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Old fleece

Interesting article in Outside about The North Face's Denali fleece and fleece mid-layers generally.  https://www.outsideonline.com/2414471/the-north-face-denali-fleece-history

i have a denali fleece jacket - old enough that i can't recall when i got it.  Still a great jacket, though i tend to stuff others into a backpack for hikes of any length because the Denali is bulky and doesn't vent moisture as well as some other options.  when patagonia first started selling fleece in the 80s, they offered jackets that were inside-out versions of today's 'retro x' fleece, without the windblock layer and with very little wind protection, period.  a while back, i picked up a somewhat improved version of it, probably made late 80s or early 90s, on a used clothing website.  the fleece isn't as soft as the 'retro pile' patagonia resumed selling in the last few years, but it's much more durable and remains a very good layer for hiking in colder weather.  can't argue the quality - these things can last a lifetime.  
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Interesting read.

While not quite as old, when I was working at a thrift store in college, an old Columbia fleece came through the donation room. It didn't take long for me to buy it for a paltry $2. (Biggest benefit of working at a thrift store is getting first crack at buying the goods).

The fleece was already old at the time I snagged it (2006), guessing it was made in the mid-to-late 90's. I've replaced the zipper, but otherwise still wear it.

Has it faded? Yep. Is the fabric thinning a bit? Of course. Is it still the best fleece I've owned and most long-lasting layer I own? You betcha! 

I have a light Patagucci jacket from around 1987.  It is has a couple of small holes in it, but the zipper is still good.  I wear it often.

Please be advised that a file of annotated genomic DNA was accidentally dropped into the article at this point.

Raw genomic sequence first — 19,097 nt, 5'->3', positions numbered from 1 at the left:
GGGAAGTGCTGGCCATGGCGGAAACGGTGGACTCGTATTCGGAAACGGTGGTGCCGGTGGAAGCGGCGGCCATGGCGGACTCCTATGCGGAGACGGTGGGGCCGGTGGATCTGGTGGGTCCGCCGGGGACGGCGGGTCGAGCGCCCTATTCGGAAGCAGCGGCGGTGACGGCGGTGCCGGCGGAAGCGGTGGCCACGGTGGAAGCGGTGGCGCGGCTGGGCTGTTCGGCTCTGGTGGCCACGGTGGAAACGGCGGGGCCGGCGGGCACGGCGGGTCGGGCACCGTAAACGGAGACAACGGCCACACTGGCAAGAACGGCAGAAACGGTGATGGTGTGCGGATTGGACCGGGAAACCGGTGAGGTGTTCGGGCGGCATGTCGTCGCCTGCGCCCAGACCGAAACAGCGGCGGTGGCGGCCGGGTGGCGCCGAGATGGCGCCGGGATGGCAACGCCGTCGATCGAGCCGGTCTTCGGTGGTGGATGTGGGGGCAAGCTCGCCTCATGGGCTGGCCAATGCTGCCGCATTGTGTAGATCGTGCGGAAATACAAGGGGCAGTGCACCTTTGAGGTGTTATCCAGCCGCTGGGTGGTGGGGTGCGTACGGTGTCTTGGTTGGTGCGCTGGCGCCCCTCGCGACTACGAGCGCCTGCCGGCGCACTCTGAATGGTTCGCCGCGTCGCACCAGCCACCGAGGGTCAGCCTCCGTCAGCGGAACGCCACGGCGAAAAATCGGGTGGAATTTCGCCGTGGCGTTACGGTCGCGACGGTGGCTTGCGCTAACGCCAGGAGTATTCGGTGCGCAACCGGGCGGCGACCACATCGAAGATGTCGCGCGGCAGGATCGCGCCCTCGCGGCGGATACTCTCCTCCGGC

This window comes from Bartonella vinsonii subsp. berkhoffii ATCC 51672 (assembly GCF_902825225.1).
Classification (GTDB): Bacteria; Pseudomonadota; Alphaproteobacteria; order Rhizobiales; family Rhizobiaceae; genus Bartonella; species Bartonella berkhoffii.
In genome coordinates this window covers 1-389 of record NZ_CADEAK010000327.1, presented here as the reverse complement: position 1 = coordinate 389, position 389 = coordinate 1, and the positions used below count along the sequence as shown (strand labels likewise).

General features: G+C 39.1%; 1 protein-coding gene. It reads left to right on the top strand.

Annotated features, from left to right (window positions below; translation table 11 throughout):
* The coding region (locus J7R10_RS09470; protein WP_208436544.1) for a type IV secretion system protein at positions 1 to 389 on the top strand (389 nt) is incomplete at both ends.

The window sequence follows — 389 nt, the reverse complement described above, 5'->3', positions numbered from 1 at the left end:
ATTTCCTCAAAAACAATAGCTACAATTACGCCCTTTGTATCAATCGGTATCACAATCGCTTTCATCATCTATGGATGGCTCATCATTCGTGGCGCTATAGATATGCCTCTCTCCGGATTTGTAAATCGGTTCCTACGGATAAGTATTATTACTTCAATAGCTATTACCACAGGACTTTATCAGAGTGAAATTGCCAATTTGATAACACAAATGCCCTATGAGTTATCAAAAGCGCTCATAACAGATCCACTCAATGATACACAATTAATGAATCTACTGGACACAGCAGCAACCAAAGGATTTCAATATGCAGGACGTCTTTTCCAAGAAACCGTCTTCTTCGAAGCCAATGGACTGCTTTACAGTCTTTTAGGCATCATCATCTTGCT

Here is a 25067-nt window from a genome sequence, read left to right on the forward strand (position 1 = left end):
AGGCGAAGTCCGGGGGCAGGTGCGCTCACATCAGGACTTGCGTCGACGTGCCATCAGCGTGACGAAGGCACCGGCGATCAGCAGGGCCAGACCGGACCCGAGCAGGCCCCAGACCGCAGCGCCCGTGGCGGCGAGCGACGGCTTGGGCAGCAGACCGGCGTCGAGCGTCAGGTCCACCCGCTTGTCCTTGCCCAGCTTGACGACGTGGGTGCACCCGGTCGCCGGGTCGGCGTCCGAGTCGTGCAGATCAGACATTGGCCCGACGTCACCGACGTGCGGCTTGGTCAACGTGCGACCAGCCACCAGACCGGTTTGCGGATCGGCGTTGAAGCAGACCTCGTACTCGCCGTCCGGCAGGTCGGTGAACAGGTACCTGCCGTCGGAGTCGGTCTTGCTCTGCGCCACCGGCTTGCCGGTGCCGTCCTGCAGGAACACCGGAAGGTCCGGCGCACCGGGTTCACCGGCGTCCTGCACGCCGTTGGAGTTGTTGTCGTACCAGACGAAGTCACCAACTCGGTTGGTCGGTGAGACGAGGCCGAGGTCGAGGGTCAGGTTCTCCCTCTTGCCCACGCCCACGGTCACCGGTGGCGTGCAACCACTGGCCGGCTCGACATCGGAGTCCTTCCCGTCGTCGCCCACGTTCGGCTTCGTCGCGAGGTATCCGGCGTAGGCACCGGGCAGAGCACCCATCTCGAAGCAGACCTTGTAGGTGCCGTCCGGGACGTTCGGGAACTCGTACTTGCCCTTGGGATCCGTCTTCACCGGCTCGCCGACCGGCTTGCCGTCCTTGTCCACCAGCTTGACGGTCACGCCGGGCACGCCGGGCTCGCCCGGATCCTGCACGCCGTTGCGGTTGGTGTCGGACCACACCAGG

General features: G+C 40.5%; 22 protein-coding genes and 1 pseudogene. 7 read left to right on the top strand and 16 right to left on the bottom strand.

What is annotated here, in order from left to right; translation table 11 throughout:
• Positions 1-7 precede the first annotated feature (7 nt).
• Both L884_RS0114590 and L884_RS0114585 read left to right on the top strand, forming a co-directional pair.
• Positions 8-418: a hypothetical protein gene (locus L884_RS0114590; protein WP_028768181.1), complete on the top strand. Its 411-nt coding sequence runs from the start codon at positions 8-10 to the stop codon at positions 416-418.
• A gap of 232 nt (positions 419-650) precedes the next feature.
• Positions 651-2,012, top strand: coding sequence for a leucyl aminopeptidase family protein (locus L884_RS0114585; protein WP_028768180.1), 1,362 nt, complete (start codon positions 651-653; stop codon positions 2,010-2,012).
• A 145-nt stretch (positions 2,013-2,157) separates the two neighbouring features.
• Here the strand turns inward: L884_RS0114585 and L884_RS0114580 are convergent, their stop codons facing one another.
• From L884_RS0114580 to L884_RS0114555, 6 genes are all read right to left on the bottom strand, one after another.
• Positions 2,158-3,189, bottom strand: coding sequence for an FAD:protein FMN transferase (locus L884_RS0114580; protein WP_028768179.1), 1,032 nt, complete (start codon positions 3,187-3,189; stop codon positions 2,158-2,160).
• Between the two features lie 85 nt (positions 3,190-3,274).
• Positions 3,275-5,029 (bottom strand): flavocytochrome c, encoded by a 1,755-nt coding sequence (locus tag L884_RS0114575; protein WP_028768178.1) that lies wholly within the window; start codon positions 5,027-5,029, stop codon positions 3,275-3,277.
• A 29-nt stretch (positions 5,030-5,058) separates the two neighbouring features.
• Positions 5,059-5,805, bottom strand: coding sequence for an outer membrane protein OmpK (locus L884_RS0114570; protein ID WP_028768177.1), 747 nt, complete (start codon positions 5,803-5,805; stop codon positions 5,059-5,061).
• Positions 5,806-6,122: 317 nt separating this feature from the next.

I actually have a tanned sheep hide with the fleece attached.  it is great to sit on in cold weather around a fire.  Sometimes I sleep on it.  Great insulation and very comfortable.  I used to have a sheep hide with sheared fleece on it, that I left in my pick up to sit on when I lived in the Rockies. .  It was much warmer than vinyl when the temps were below zero. 

ppine said:

I actually have a tanned sheep hide with the fleece attached.  it is great to sit on in cold weather around a fire.  Sometimes I sleep on it.  Great insulation and very comfortable.  I used to have a sheep hide with sheared fleece on it, that I left in my pick up to sit on when I lived in the Rockies. .  It was much warmer than vinyl when the temps were below zero. 

 I have a sheered and tanned fleece lambskin, its small, I use as my winter pillow.

Due to fleece's habit of constantly shedding into the environment, when being washed in particular I think will soon become "Politically Incorrect". Then possibly it will become "extinct" on the market - except perhaps on the used gear market.

So dear readers, hang on to your fleece garments as relics of a bygone era.

Eric B.

there has definitely been press about how fleece garments threaten the environment by shedding microfibers into the watershed, and eventually into fish and others that live in the water.  typical waste treatment plants only remove 60-90% of it.  

the wool industry generates excess manure that pollutes groundwater and waterways, excess greenhouse gasses, soil erosion from overgrazing.  Mothproofing is primarily accomplished with chemicals that may be a neurotoxin.  

either way, the way people live has some impact on the planet.  i'm not sure outlawing clothing is the way to go; any synthetic alternative will have some impact on the environment, and cotton, aside from being useless in damp/wet weather, uses huge amounts of water and a lot of pesticides.  

-it would probably be straightforward to add better filters to washing machines.  they would have to be emptied periodically, same as the lint catcher. (current solutions aren't so easy to install or use: https://www.septicsafe.com/washing-machine-filter/  or, use a filter bag like this: https://www.patagonia.com/product/guppyfriend-washing-bag/GP001.html

-farming livestock for wool can be done in sustainable ways to avoid overgrazing and spread the impact of manure.  Perhaps less toxic chemicals can be found to mothproof.  

October 27, 2021
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